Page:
LINGUIST List 5.425

Wed 13 Apr 1994

FYI: Neurolinguistic Evolution: BBS Call for Commentators

Editor for this issue: <>


  1. "Stevan Harnad", Neurolinguistic Evlution: BBS Call for Commentators

Message 1: Neurolinguistic Evlution: BBS Call for Commentators

Date: Wed, 13 Apr 94 05:42:05 EDNeurolinguistic Evlution: BBS Call for Commentators
From: "Stevan Harnad" <harnadPrinceton.EDU>
Subject: Neurolinguistic Evlution: BBS Call for Commentators

 Below is the abstract of a forthcoming target article by:

 W. W. Wilkins & J. Wakefield

This article has been accepted for publication in Behavioral and Brain
Sciences (BBS), an international, interdisciplinary journal providing
Open Peer Commentary on important and controversial current research in
the biobehavioral and cognitive sciences.

Commentators must be current BBS Associates or nominated by a current
BBS Associate. To be considered as a commentator for this article, to
suggest other appropriate commentators, or for information about how to
become a BBS Associate, please send email to: or harnadpucc.bitnet or write to:
BBS, 20 Nassau Street, #240, Princeton NJ 08542 [tel: 609-921-7771]

To help us put together a balanced list of commentators, please give
some indication of the aspects of the topic on which you would bring
your areas of expertise to bear if you were selected as a commentator.
An electronic draft of the full text is available for inspection by
anonymous ftp according to the instructions that follow after the abstract.


 Wendy K. Wilkins
 Department of English
 Arizona State University
 Tempe, AZ 85287-0302

 Jennie Wakefield
 Department of Speech and Hearing
 Arizona State University
 Tempe, AZ 85287-1908

 ABSTRACT: This target article presents a plausible evolutionary
 scenario for the emergence of the neural preconditions for language
 in the hominid lineage. In pleistocene primate lineages there was a
 paired evolutionary expansion of frontal and parietal neocortex
 (through certain well-documented adaptive changes associated with
 manipulative behaviors) resulting, in ancestral hominids, in an
 incipient Broca's region and in a configurationally unique junction
 of the parietal, occipital, and temporal lobes of the brain (the
 POT). On our view, the development of the POT in our ancestors
 resulted in the neuroanatomical substrate consistent with the
 ability for representations in modality-neutral association cortex
 and, as a result of structure-imposing interaction with Broca's
 area, the hierarchically structured "conceptual structure." Evidence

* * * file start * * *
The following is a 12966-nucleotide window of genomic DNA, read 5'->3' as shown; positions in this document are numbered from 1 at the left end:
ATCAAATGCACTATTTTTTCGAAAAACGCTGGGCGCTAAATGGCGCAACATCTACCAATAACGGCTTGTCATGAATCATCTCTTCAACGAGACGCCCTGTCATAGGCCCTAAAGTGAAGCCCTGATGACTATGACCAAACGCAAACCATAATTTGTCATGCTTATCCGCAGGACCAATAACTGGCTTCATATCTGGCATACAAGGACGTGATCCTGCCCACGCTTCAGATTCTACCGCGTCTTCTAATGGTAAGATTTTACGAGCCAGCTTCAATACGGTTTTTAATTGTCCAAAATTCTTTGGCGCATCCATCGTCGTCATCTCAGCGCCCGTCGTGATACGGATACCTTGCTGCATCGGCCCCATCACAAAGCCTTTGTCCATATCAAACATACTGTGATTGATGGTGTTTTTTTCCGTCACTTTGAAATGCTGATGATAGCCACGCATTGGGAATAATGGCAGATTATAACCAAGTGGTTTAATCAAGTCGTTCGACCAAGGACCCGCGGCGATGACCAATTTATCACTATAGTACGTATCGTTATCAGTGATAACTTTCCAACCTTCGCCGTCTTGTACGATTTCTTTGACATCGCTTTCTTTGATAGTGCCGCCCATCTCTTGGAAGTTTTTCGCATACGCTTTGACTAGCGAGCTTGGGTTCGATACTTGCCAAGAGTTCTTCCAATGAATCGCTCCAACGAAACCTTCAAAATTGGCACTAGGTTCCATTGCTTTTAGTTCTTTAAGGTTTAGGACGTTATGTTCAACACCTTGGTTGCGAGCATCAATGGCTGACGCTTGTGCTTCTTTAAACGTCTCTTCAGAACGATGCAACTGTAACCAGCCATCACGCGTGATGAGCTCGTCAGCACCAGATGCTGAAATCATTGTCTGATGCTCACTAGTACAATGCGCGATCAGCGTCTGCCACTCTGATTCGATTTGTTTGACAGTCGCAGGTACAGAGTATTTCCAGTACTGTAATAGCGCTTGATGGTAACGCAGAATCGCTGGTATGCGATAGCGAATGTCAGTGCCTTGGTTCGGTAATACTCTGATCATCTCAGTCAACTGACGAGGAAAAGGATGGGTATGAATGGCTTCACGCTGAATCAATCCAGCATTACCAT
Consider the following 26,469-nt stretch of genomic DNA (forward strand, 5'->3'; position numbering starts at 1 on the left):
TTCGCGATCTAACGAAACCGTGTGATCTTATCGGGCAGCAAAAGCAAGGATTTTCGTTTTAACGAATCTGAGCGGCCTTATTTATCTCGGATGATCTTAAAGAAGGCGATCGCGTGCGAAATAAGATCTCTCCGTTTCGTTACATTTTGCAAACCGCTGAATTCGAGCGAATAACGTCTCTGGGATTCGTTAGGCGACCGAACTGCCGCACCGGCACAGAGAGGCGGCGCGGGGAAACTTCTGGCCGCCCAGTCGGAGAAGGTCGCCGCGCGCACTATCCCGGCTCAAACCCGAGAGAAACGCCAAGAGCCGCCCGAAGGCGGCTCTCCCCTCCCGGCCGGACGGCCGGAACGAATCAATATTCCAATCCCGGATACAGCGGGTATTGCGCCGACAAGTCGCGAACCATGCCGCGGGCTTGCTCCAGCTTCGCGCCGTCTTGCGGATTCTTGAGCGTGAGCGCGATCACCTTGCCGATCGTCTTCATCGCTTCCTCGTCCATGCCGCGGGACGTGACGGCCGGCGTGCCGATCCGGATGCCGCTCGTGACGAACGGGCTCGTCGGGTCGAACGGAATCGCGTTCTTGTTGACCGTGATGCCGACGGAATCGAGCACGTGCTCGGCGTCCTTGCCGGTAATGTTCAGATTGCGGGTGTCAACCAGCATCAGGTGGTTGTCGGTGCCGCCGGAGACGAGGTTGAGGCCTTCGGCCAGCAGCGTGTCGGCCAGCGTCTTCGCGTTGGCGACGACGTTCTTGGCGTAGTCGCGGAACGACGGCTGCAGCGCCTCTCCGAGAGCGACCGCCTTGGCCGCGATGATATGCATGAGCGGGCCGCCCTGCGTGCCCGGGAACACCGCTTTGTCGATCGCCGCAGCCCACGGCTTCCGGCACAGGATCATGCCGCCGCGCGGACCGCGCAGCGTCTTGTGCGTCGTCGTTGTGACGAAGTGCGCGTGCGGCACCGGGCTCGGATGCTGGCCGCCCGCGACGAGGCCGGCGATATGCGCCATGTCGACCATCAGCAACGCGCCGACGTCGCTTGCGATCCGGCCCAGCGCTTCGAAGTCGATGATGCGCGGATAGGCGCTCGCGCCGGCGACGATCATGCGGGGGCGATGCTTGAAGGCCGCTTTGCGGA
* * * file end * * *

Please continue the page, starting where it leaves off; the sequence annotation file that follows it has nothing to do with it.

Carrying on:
from paleoneurology and comparative primate neuroanatomy is used to
 argue that Homo habilis (2.5-2 million years ago) was the first
 hominid to have the appropriate gross neuroanatomical configuration
 to support conceptual structure. We thus suggest that the neural
 preconditions for language are met in H. habilis. Finally, we
 advocate a theory of language acquisition that uses conceptual
 structure as input to the learning procedures, thus bridging the
 gap between it and language.

 KEYWORDS: biology of language; conceptual structure; evolution;
 Homo habilis; language acquisition; neurolinguistics; origin of
 language; paleoneurology; preadaptation; sensorimotor feedback

To help you decide whether you would be an appropriate commentator for
this article, an electronic draft is retrievable by anonymous ftp from according to the instructions below (the filename is
bbs.wilkins). Please do not prepare a commentary on this draft.
Just let us know, after having inspected it, what relevant expertise
you feel you would bring to bear on what aspect of the article.
The file is also retrievable using archie, gopher, veronica, etc.

 To retrieve a file by ftp from an Internet site, type either:
 When you are asked for your login, type:
 Enter password as queried (your password is your actual userid:
 yourloginyourhost.whatever.whatever - be sure to include the "")
cd /pub/harnad/BBS
 To show the available files, type:
 Next, retrieve the file you want with (for example):
get bbs.wilkins
 When you have the file(s) you want, type:

These files can also be retrieved using gopher, archie, veronica, etc.

Where the above procedure is not available there are two fileservers:
that will do the transfer for you. To one or the
other of them, send the following one line message:


for instructions (which will be similar to the above, but will be in
the form of a series of lines in an email message that ftpmail or
bitftp will then execute for you).

JANET users without ftp can instead utilise the file transfer facilities
at sites or Full details are available on
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